Chinkapin Oak-Time To Pull The Plug?

bjb817September 13, 2012

I bought this guy two winters ago from Home Depot while it was still dormant. While it's grown probably a couple feet the past two seasons, its leaves have been small both years and always appeared sickly. Now the top has completedly lost its leaves, while some green ones still remain on the lower branches as you can see in the pic.

So here's my questions:

1-Since it's only a two year old tree, my first instinct is to cut bait and try again with something else. Am I giving up too quickly?

2-What caused it to fail like this? Other than having purchased a "bum" tree, the only thing I can think of is that there was a hackberry tree very near to where this is planted. While I did have the stump removed, there are apparently live roots in the area as suckers still appear. I've read that Hackberry's can have allelopathic(sp?) properties. Other than that I'm at a loss as most Chinkapin Oaks do well in this area.

For what it's worth, I planted a Monterrey Oak, also from Homer at the same time in a different part of the yard and it's thrived, so go figure.


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Bryan Scott

For starters, take another pic at the base of the tree.
Also, where exactly are you?

On your Montery Oak, that is one of the most resilient oak trees you can buy. Nurture that baby and let it fly.

As for your Crapberry suckers, they are well known for their berries sprouting shoots. They fall from tree and get buried. Then at some point the ground is disturbed (tree taken out), and they get water and air and start shooting up from the ground. Pull them out as needed....may take a season or two before they dwindle off.

    Bookmark   September 13, 2012 at 11:10AM
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I'm probably a stone's throw from you. I'm near Parmer and Mopac.

I'd take a pic of the whole tree, but it's raining out-woo hoo! There's actually about 4' of clear trunk below the bottom set of branches that doesn't show on the pic. I was trying to zone in on the crown with my crappy phone camera.

Yes, Monterrey Oak is definitely up there on my list of favorites. I've planted one at my last two houses as well and all flourished.

Crapberry, no kidding. Some sprouts could be from berries, but I'm in the process of building a retaining wall about 10' from where the old thing was. Almost all the sprouts I've run into were attached to big sections of old roots. Like you say though, I figure if I stay after it, eventually they'll all give up!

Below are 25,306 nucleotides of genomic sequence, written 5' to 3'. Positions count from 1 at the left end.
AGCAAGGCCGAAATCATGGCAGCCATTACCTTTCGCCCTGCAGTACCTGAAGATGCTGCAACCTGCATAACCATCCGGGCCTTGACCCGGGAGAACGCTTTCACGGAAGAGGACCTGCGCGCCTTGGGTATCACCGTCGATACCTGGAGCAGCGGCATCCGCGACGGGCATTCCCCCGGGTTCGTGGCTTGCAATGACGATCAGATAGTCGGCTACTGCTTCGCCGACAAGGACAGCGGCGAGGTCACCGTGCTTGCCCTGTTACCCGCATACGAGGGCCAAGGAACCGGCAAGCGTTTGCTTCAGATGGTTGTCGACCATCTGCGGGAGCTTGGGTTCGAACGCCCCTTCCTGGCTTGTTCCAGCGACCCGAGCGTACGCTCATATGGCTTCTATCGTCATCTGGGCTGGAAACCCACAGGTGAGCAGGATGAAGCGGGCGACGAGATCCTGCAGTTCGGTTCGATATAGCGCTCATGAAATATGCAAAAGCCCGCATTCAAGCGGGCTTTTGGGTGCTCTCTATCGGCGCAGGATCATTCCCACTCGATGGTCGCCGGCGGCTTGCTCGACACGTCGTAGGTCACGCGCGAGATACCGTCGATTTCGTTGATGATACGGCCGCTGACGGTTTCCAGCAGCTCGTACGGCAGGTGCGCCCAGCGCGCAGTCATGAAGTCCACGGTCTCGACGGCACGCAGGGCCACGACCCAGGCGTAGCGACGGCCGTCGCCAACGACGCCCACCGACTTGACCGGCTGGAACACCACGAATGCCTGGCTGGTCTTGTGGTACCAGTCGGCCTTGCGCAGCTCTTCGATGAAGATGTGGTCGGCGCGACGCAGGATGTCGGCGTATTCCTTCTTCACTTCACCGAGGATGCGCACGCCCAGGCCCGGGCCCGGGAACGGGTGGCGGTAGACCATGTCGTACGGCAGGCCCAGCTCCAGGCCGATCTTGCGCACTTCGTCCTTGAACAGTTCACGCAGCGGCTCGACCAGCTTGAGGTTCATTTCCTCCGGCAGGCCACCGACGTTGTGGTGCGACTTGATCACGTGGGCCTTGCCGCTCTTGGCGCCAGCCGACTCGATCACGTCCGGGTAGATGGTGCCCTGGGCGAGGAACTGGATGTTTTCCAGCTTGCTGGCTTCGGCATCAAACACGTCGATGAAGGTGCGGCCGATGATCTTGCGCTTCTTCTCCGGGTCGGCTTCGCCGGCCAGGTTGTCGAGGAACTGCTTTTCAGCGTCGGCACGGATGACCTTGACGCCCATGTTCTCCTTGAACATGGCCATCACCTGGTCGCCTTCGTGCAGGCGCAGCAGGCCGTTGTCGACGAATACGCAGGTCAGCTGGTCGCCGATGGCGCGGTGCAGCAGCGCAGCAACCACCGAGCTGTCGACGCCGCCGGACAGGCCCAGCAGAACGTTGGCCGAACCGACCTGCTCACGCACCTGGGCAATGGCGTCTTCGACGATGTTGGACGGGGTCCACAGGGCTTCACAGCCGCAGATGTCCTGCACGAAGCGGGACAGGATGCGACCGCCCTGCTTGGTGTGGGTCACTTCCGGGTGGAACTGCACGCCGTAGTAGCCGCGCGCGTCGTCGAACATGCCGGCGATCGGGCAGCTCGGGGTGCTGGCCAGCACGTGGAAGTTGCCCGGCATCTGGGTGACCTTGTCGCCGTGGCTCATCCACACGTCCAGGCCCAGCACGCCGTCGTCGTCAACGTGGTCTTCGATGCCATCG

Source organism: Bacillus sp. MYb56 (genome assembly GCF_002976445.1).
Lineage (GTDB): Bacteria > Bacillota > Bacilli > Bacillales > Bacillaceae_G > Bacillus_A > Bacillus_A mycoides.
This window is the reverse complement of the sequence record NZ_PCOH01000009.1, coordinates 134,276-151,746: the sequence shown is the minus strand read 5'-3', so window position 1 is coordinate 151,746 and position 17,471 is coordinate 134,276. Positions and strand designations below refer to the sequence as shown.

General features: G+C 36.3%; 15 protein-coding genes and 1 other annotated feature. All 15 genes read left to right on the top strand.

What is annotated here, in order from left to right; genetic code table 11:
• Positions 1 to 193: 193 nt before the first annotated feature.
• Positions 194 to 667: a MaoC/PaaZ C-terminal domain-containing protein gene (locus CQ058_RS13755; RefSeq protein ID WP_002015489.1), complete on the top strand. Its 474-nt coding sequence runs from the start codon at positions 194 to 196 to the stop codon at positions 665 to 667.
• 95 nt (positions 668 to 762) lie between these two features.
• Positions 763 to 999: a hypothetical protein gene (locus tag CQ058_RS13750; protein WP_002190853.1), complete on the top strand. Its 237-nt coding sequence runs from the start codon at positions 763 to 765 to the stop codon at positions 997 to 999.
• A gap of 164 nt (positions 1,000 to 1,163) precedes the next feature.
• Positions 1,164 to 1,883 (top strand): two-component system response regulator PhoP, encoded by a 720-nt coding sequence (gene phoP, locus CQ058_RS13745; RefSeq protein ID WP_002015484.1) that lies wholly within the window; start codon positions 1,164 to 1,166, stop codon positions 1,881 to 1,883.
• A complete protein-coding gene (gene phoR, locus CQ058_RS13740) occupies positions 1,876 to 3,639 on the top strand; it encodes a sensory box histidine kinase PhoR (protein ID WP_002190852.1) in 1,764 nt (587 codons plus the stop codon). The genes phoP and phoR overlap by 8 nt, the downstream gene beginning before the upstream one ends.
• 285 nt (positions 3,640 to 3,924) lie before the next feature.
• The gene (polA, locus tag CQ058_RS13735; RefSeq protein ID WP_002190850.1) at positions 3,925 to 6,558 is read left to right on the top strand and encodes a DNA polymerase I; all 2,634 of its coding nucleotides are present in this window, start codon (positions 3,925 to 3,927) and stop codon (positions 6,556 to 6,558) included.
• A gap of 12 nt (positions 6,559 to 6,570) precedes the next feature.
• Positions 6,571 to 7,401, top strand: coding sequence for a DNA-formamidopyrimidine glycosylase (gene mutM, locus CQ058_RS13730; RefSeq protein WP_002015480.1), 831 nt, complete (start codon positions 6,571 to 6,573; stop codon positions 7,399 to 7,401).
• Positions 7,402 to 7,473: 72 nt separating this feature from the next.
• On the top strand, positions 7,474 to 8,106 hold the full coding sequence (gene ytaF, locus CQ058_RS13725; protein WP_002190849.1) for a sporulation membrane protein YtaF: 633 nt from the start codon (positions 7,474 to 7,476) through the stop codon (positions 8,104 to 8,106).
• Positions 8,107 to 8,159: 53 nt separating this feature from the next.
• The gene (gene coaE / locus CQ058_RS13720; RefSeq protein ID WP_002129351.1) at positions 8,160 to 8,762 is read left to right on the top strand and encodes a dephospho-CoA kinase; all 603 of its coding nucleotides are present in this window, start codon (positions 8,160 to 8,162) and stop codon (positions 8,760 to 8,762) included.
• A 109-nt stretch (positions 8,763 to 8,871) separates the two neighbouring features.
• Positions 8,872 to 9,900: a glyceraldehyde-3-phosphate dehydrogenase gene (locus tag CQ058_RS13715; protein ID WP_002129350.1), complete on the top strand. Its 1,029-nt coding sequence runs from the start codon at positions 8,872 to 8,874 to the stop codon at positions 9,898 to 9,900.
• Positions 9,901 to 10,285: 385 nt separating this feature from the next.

Bookmark   September 13, 2012 at 8:18PM
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daninthedirt(Cent TX; HZ10, Sunset z30, USDA z8a)

I put in a Chinquapin (also Home Depot, I think) about three years ago, to replace a long-gone Arizona Ash in the front yard. It has thrived. When it went in, it was a 5-foot stick. Now it's a very well filled out and lush 15-foot tree with acorns

The two trees you put in are among the best for Oak Wilt resistance.

Your problem with the Chinquapin is surprising. Looks to be in a well watered yard, so it isn't as if the hideous drought last year should have taken any toll. In fact, what I'm seeing in your picture looks like classic drought response. Loss of top leaves first often shows water stress.

I have to wonder if you planted it on a shallow bed of caliche, which basically wouldn't give the roots anywhere to go. Oak roots can usually find their way through cracks, but maybe not here. Though the Hackberry appears to have done OK.

    Bookmark   September 13, 2012 at 9:17PM
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Bryan Scott

Yep- pretty close- I'm at 183 and Anderson Mill (a mile or so south of Lakeline Mall).

I agree with the possibility of drought response. The one thing I want to see is if your root flair is exposed or not, even for a young tree. Most trees, purchased from the big box stores, have the tree's root ball sitting in a container of some sort and the dirt in those containers are usually filled up to the top edge, which, is significantly higher than the root flair of the tree. Sometimes people will take those home and plant them too deep or too shallow because they don't see the tree's root flair. This can either smother the tree's roots (if planted too deep) or they will not be able to take hold correctly (if planted too shallow). Either way the tree can suffer. One should always remove the excess soil down to the root flair before planting. Then plant with root flair at ground level. So really, what I am asking you for (for the picture), really is to check and see if you can see the little root flair just at the soil line. If not, you might have planted too deep and the tree is suffocating.

The other thing is how much you are watering and does your soil drain well. Chinquapin's require well drained soil.

Anyways, post back what you find...and Happy Friday!!

    Bookmark   September 14, 2012 at 10:05AM
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